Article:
As collaboration moved from being a technology buzzword for manufacturers to a core facet of global production operations, the focus has shifted from questions about the need for manufacturers to collaborate and into how to do it most effectively.
>> Team collaborative applications, which provide structured team environments (such as workspaces with documents and task lists) to share data and content. In these applications, communication is typically asynchronous and closed to all but specific team members.
>> Enterprise social software is focused on social network applications that allow everyone — employees, customers, partners, and suppliers — to use blogs, RSS tags, wikis, and other Web 2.0 tools to have an open dialogue.
>> Email applications provide a framework for electronic messaging based on shared directory messaging platforms and access protocols for use by enterprises. Not surprisingly, IDC Manufacturing Insights notes that this is typically one of the largest of the collaborative application markets.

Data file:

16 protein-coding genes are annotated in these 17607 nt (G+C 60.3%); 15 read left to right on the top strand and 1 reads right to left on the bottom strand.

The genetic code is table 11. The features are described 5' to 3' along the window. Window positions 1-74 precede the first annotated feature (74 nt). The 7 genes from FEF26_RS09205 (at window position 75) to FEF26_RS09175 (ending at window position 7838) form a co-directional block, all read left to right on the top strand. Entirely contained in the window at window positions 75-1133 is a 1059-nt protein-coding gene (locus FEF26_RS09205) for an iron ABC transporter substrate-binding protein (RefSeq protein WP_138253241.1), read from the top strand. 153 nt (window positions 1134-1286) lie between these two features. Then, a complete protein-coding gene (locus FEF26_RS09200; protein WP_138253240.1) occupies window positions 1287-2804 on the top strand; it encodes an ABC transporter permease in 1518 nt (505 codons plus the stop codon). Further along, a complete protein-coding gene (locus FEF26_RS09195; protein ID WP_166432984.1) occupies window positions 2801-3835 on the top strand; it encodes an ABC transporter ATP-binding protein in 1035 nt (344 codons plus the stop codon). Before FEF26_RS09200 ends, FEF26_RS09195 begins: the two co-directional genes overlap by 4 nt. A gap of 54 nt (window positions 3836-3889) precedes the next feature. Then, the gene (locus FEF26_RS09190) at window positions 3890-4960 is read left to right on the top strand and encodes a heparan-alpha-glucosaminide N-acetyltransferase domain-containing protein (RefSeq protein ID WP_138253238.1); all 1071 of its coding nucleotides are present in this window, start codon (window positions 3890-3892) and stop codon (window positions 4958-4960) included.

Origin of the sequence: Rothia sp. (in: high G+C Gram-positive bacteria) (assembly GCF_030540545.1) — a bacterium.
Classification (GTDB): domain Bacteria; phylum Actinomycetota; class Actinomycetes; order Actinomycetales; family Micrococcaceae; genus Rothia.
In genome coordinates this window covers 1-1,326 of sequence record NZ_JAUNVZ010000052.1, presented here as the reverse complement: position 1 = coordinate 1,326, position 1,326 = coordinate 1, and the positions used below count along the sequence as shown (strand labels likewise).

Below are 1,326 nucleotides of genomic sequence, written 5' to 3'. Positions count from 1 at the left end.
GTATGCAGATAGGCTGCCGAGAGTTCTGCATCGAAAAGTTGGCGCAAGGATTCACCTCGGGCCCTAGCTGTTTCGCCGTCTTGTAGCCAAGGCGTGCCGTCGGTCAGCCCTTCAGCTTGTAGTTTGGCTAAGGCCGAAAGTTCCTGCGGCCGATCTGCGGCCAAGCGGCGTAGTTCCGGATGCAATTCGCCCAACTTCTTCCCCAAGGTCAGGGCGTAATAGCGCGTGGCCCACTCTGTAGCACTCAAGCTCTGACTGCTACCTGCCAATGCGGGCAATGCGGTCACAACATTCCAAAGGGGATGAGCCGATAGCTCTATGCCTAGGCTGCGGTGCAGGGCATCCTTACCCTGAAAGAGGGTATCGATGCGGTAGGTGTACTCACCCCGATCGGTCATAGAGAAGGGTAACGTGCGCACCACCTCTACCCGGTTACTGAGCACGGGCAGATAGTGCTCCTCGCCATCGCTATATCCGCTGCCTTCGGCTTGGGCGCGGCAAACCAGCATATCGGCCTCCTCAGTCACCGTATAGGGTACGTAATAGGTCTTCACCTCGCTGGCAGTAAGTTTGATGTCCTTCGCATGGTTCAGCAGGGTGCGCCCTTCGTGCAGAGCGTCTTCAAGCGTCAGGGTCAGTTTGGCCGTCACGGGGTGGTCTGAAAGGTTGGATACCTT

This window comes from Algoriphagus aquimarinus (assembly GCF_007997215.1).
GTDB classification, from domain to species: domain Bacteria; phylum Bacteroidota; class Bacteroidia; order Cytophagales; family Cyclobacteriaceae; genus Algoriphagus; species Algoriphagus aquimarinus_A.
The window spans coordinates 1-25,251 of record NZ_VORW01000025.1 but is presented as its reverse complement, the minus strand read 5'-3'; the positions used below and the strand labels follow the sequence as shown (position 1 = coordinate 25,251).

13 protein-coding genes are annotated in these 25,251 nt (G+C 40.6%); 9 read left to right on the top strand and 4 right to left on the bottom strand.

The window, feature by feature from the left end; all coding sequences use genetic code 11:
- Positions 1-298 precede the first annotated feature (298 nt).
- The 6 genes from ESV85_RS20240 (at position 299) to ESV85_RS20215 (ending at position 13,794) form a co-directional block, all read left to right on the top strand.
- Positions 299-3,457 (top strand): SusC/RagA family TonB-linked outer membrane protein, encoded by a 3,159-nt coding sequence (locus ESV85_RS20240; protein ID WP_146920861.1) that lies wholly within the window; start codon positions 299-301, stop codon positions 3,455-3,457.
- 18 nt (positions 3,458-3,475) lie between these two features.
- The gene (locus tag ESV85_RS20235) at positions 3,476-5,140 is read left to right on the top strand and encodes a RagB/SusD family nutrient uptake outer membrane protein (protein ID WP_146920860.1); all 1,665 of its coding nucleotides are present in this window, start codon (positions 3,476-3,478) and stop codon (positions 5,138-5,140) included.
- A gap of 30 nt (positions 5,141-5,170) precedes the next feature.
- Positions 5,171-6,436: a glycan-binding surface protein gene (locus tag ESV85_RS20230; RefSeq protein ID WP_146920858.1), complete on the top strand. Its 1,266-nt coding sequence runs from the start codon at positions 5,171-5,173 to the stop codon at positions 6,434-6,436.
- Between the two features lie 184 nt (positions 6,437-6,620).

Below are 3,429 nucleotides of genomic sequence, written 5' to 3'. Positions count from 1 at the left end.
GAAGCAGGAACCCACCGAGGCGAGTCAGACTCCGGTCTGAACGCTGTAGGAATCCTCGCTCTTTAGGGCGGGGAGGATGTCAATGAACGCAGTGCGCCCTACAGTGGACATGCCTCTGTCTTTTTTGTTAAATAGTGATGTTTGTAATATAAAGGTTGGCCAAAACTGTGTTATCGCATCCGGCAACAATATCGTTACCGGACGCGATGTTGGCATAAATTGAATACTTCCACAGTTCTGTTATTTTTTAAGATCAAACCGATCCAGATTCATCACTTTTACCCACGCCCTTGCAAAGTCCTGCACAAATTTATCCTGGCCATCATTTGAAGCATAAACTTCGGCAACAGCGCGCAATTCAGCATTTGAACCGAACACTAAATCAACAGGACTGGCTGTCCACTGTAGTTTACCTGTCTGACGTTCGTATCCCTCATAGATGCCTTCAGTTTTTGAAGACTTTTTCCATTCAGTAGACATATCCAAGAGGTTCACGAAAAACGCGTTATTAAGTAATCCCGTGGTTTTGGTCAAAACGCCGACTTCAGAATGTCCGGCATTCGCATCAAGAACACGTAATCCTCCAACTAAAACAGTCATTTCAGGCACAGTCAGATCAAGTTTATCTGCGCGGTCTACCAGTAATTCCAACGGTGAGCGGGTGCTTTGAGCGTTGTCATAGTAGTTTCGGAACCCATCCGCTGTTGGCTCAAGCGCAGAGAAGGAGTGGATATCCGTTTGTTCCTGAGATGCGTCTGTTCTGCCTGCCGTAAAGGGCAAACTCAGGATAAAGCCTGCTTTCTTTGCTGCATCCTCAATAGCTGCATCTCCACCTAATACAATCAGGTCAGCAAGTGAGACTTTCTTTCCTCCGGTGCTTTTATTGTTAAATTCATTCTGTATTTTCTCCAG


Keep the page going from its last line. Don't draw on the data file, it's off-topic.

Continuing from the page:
>> Instant communication applications for collaborative manufacturing marks the evolution of stand-alone enterprise instant messaging (IM) and presence capabilities into a more sophisticated environment for messaging and collaboration, according to IDC Manufacturing Insights.
>> Conferencing applications provide a real-time connection for the viewing, exchange, or creation of content and information by two or more users in a scheduled or ad hoc online meeting or event.
- The capability to view and share information as well as act on data in real time;
- Handle communication across an increasingly complex supply chain; and
- Provide the ability to store, share, and reuse data for a continually changing workforce.